You may be surprised but Air Canada was formed by the Canadian government as a subsidiary of the National Railway. The Canadian Transportation Agency was looking for ways to connect the two coasts of the country and thus, Trans-Canada Airlines (TCA) was born in 1936.
The company adopted the name Air Canada in 1965 and became a founding member of Star Alliance in 1997. The first transatlantic flights operated by the Canadian airline began in 1938. Since then, Air Canada has expanded its network to nearly 200 destinations across 6 continents.
Despite being one of the largest carriers in North America, Air Canada does not have a good reputation when it comes to punctuality - in fact, it ranked last among the 10 biggest companies this year (2023).
While delays or cancellations are to be expected globally due to the post-COVID shortage of airport staff, including air traffic controllers, the inconvenience they cause to air passengers is still at the same unpleasant level. If you have been on an Air Canada canceled or delayed flight recently, you know what we mean. Disruptions to your travel itinerary are never easy to deal with, especially if you are planning to fly across the Atlantic.
Yes, we as travelers will have to get used to the new reality and accept the fact that flight disruptions will be happening more often in the years to come. However, that does not mean that we should put up with everything that airlines and airports throw our way. Luckily, there are laws and regulations in place which aim to protect air passengers’ rights, including the rights of Air Canada passengers.
Which Air Canada flights can bring you compensation?
More specifically, we will discuss flights with Air Canada from Europe, as they are the ones, subject to European Regulation EC 261/2004. This particular part of the European Union law was designed to guarantee the rights of travelers who experience a flight disruption with an European airline or with a non-European airline flying from an European airport.
Air Canada currently has only one fifth freedom flight that could fall under EC26’s jurisdiction in case of a delay, cancelation, or denied boarding - London Heathrow to Mumbai. Some of the other European airports where Air Canada operates are the following:
- Vienna (Austria)
- Copenhagen (Denmark)
- Paris Charles de Gaulle Airport (France)
- Berlin Brandenburg Airport, Frankfurt Airport, Munich Airport (Germany)
- Rome Leonardo da Vinci–Fiumicino Airport (Italy)
- Amsterdam Airport Schiphol (Netherlands)
- Josep Tarradellas Barcelona–El Prat Airport, Adolfo Suárez Madrid–Barajas Airport (Spain)
- Zürich Airport (Switzerland)
- Edinburgh Airport (Scotland, United Kingdom)
When can you get Air Canada delay compensation?
The conditions for getting compensation according to EU261 are two:
- The delay should be more than 3 hours BUT there is a catch. It is not the time you leave your departure airport that counts but your arrival time at the final destination. So if you take off 3 hours after the announced time of departure, this is not a guarantee that you will qualify for compensation. Sometimes, pilots manage to minimize the delay, so we advise you to note down the exact time when you land.
- The delay should not be due to extraordinary circumstances. These include bad weather, restrictions by air traffic control, bird strikes, and unruly passengers/security threats.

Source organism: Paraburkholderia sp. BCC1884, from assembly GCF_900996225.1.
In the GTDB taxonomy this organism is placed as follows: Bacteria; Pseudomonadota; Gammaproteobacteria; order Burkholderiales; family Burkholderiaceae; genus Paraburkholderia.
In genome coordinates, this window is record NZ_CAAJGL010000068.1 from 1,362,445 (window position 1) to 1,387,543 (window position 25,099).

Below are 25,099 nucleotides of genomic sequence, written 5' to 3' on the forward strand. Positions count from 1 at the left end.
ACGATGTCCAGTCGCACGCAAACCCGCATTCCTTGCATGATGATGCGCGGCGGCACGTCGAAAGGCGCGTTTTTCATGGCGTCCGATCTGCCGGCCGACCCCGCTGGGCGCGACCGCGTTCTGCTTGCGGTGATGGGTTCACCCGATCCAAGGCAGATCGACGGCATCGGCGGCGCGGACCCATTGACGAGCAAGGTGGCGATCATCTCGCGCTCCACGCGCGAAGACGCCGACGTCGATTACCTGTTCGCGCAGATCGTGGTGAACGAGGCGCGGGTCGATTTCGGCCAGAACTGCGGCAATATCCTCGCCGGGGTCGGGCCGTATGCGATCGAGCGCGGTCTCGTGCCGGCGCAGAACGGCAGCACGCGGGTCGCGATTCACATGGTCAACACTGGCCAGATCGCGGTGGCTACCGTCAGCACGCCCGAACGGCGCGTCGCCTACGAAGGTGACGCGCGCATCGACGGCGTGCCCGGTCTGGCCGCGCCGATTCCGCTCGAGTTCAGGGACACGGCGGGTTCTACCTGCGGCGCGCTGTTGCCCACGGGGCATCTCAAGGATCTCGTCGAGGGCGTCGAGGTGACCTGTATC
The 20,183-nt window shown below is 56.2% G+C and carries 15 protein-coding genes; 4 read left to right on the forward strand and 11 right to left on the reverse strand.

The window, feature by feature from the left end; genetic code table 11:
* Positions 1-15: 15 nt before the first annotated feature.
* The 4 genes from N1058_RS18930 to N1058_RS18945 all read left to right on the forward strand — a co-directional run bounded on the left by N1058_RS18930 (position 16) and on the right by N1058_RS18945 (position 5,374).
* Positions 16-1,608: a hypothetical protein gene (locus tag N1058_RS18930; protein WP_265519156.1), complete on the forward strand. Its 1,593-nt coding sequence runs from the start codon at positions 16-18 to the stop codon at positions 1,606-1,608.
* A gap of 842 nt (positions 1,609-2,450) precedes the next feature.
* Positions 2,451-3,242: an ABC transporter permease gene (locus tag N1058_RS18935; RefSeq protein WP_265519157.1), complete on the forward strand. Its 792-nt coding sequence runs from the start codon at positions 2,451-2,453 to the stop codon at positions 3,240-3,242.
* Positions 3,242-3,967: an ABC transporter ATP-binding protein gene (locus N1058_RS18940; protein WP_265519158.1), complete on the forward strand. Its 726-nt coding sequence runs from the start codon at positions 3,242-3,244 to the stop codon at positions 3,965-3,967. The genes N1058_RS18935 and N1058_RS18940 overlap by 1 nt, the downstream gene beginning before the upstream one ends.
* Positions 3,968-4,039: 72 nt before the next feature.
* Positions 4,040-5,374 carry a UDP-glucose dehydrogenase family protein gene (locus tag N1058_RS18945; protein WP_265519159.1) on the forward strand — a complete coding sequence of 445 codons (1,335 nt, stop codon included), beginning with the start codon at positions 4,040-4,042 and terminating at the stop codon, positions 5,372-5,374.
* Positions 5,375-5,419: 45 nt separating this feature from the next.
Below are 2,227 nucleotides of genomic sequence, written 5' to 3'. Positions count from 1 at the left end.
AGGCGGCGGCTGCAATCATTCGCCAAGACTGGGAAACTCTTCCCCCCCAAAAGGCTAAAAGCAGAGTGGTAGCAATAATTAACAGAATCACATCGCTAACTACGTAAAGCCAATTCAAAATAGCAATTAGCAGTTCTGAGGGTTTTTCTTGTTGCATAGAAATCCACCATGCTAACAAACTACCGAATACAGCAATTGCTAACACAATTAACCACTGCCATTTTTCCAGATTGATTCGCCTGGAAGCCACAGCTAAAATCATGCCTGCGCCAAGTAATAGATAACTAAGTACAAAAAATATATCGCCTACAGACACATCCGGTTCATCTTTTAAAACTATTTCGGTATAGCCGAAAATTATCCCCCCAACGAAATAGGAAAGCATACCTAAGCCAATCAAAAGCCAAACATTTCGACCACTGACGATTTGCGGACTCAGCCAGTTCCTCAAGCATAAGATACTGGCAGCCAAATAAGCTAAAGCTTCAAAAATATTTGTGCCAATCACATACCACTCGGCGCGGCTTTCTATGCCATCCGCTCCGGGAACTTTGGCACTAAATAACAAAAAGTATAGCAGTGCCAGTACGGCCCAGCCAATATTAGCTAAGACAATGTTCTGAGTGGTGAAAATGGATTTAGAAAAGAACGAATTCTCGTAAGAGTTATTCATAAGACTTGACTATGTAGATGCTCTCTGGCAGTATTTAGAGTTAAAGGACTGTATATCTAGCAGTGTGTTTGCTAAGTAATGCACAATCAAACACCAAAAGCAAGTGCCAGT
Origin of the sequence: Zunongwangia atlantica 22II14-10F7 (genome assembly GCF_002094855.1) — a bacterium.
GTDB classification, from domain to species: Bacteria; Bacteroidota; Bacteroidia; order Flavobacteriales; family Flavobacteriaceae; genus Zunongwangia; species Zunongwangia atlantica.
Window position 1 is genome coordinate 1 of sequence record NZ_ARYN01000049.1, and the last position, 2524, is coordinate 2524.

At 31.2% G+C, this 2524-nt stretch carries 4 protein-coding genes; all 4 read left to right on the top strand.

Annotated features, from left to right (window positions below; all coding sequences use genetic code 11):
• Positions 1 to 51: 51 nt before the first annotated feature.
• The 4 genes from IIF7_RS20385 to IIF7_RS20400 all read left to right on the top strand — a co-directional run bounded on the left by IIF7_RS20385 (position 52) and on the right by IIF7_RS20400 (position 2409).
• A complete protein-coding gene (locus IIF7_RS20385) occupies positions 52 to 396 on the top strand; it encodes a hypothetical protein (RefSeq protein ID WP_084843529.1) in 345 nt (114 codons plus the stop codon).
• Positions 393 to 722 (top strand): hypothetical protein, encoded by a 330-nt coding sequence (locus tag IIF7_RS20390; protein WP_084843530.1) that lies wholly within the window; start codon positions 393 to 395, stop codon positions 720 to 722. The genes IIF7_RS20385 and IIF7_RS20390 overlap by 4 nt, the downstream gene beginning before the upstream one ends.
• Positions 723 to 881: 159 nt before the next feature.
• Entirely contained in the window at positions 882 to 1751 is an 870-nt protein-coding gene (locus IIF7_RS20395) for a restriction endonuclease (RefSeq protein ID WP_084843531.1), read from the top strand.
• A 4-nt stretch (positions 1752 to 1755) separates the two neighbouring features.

The amount of money you can get depends on the length of the delay and the length of the flight (in km/miles). For all flights over 3,500 km that were more than 4 hours late, you can get $700 (€600), and if the delay is between 3 and 4 hours, you can get $400 (€300). This means that each severely delayed flight from Europe with Air Canada can bring you $700 in compensation!
Claiming Air Canada flight delay compensation
In order to claim flight delay compensation, you first need to make sure your flight meets all the conditions. There is an easy way to check that: you can enter your flight details in our free calculator and you will quickly see if you are eligible for compensation.
Once you confirm that your Air Canada flight qualifies for reimbursement, you can submit your claim with us. The experienced legal team of SkyRefund will take care of all the paperwork and do everything that is needed to get your money. We will even represent you in court if worst comes to worst and you will only have to pay us if we win your case - no win, no fee.
Can you get compensation if your Air Canada flight is canceled altogether?
The short answer: yes, you can. Of course, the conditions we listed above remain: the flight should be scheduled to depart from a European airport and the cancelation should not be the result of extraordinary circumstances. Read more about flight cancelation compensation here.
Not only is Air Canada flight cancellation compensation a thing, but you can also get denied boarding compensation. You know, for these cases when a flight is overbooked and you are one of the unlucky passengers who is made to miss the flight.
You should note, however, that if Air Canada’s customer service offers you something in return for giving up your seat (like vouchers, travel miles, or other “perks”), and you accept it - they will not be legally obliged to pay compensation. So we advise you to make your choices carefully.
And if you are wondering if SkyRefund can help you with denied boarding or cancelled flight compensation, wonder no more. We totally can and we gladly will: you can use the same calculator to check whether you are entitled to compensation, then submit the claim and leave everything else to us.